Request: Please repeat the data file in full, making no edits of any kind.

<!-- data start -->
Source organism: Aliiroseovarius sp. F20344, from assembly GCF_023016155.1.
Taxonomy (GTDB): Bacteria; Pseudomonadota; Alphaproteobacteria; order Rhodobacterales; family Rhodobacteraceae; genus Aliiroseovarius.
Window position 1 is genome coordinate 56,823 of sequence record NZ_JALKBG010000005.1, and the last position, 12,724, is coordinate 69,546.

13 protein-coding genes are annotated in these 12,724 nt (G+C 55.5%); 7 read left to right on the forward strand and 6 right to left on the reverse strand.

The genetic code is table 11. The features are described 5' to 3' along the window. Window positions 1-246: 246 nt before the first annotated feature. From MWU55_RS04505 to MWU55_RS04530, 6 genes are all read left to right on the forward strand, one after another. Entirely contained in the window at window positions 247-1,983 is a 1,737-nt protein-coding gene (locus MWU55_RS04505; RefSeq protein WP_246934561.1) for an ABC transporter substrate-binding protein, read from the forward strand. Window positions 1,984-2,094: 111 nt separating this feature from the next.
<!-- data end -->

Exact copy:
Source organism: Aliiroseovarius sp. F20344, from assembly GCF_023016155.1.
Taxonomy (GTDB): Bacteria; Pseudomonadota; Alphaproteobacteria; order Rhodobacterales; family Rhodobacteraceae; genus Aliiroseovarius.
Window position 1 is genome coordinate 56,823 of sequence record NZ_JALKBG010000005.1, and the last position, 12,724, is coordinate 69,546.

13 protein-coding genes are annotated in these 12,724 nt (G+C 55.5%); 7 read left to right on the forward strand and 6 right to left on the reverse strand.

The genetic code is table 11. The features are described 5' to 3' along the window. Window positions 1-246: 246 nt before the first annotated feature. From MWU55_RS04505 to MWU55_RS04530, 6 genes are all read left to right on the forward strand, one after another. Entirely contained in the window at window positions 247-1,983 is a 1,737-nt protein-coding gene (locus MWU55_RS04505; RefSeq protein WP_246934561.1) for an ABC transporter substrate-binding protein, read from the forward strand. Window positions 1,984-2,094: 111 nt separating this feature from the next.